- Start adding stock 200mL (about 2 ladle-fulls) at a time, stirring slowly but continually. Once this stock is absorbed add more, a ladle or two at a time.
- Once about half the stock is gone add the remaining diced beetroot (or if you prefer less beetroot flavour add it at the end with the parmesan cheese and feta).
- Keep adding stock until the risotto is at your preferred eating texture (I normally cook it so that it is slightly more cooked than al dente but before it becomes too mushy).
- Add the diced butter, feta, and parmesan cheese (and beetroot if you haven't already), along with salt and pepper to taste. Leave to rest for 2 minutes then serve with a little parmesan and continental parsley sprinkled over the top.
Ingredients (serves 6)
- 4 (about 500g) beetroot, peeled, quartered
- 1 carrot, peeled, chopped
- 1 parsnip, peeled, cut into chunks
- 1 leek, white part only, sliced
- 1 onion, peeled, chopped
- 1/3 cup (80ml) lemon juice
- 1/2 tsp allspice
- 1/2 tsp nutmeg
- 3 bay leaves
- 6 cups (1.5L) beef or vegetable stock
- 1 cup (250ml) sour cream
- 4 tbs chopped dill
- Rye bread, to serve
Place the beetroot, carrot, parsnip, leek, onion, lemon juice, spices and bay leaves in a large saucepan with the stock. Bring to the boil, then reduce the heat to low and simmer, partially covered, for 2 hours. Cool slightly, then blend in batches and season well with salt and pepper. Return to saucepan and gently heat through. Place in bowls and garnish with sour cream and dill. Serve with rye bread.
Source: Valli Little, delicious. August 2003, p 117
Warm beetroot, bean & walnut salad
Ingredients (serves 6)
- 300g French beans, ends trimmed
- 3 large beetroot, cooked, peeled, sliced into 1cm-thick rounds
- 1/4 cup (60ml) olive oil
- 2 tbs walnut oil (or extra virgin olive oil)
- 2 tbs balsamic vinegar
- 1/2 cup walnut pieces, lightly toasted
Blanch beans in a saucepan of boiling salted water for 1 minute, then drain and refresh. Toss together with beetroot and place on serving plates. Combine oils and vinegar with salt and pepper. Drizzle over salad and sprinkle with toasted walnuts.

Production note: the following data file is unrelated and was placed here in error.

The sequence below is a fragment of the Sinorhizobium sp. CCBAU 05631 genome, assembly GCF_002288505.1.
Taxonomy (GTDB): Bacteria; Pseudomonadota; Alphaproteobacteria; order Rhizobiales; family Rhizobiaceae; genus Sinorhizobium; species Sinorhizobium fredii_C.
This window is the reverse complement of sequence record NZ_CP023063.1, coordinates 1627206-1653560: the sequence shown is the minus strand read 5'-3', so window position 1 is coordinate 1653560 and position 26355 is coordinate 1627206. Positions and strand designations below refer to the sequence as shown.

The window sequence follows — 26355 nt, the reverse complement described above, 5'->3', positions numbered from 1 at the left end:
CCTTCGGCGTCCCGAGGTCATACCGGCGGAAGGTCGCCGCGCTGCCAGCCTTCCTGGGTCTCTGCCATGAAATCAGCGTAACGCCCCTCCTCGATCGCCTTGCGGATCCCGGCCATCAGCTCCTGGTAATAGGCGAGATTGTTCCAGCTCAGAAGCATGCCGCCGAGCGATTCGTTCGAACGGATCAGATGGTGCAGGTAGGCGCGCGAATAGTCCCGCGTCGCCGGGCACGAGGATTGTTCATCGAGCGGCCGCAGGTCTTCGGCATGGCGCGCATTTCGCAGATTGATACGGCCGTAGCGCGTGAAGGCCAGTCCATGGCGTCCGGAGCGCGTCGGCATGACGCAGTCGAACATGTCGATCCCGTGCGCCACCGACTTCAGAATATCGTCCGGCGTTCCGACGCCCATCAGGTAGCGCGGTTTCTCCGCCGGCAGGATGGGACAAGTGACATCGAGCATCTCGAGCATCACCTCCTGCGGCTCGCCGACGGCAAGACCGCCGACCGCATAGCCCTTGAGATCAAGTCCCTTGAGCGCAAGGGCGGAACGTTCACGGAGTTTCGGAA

Source: Vali Little, delicious. April 2004, p 64.
Kumara scones with beetroot jam
- 225g self-raising flour
- 1/2 tsp salt
- 1 tsp sugar
- 45g unsalted butter
- 1 cup cooked mashed sweet kumara
- 150ml buttermilk
- Beetroot jam, to serve (recipe follows)
- Creme fraiche, to serve
- Thyme leaves, to garnish
- 15g unsalted butter
- 1 tbs extra virgin olive oil
- 110g thinly sliced onion
- 150g raw beetroot, grated
- 2 dried chillies
- 1 tsp thyme leaves
- 1 tbs caster sugar
- 2 tbs sherry vinegar
- To make the beetroot jam, melt the butter and oil in a medium saucepan. Add the onion, beetroot, chilli and thyme and sweat over very low heat, stirring occasionally, for about 45 minutes. Add the sugar and vinegar and continue to cook for 20 minutes until thick and jammy. Remove chillies and set aside to cool.
- Preheat oven to 200°C.
- Sift the flour, salt and sugar into a bowl. Rub in butter with your fingertips until you have fine breadcrumbs. Add the kumara and enough buttermilk to make a smooth and slightly sticky dough - don't overwork. Transfer onto a lightly floured workbench and roll out to 1.5cm thickness. Use a 5cm scone cutter to cut out about 16 scones.
- Place on a lightly greased and floured baking tray, brush with any remaining buttermilk and bake for 8-10 minutes or until golden.
- When ready to serve, break in half and top with beetroot jam and creme fraiche and garnish with a small thyme leaf. Leftover scones can be frozen.
* You can make the beetroot jam ahead of time; it will keep for 1 month, refrigerated, in sterilised jars.
Source: Valli Little, delicious. October 2002, p 146.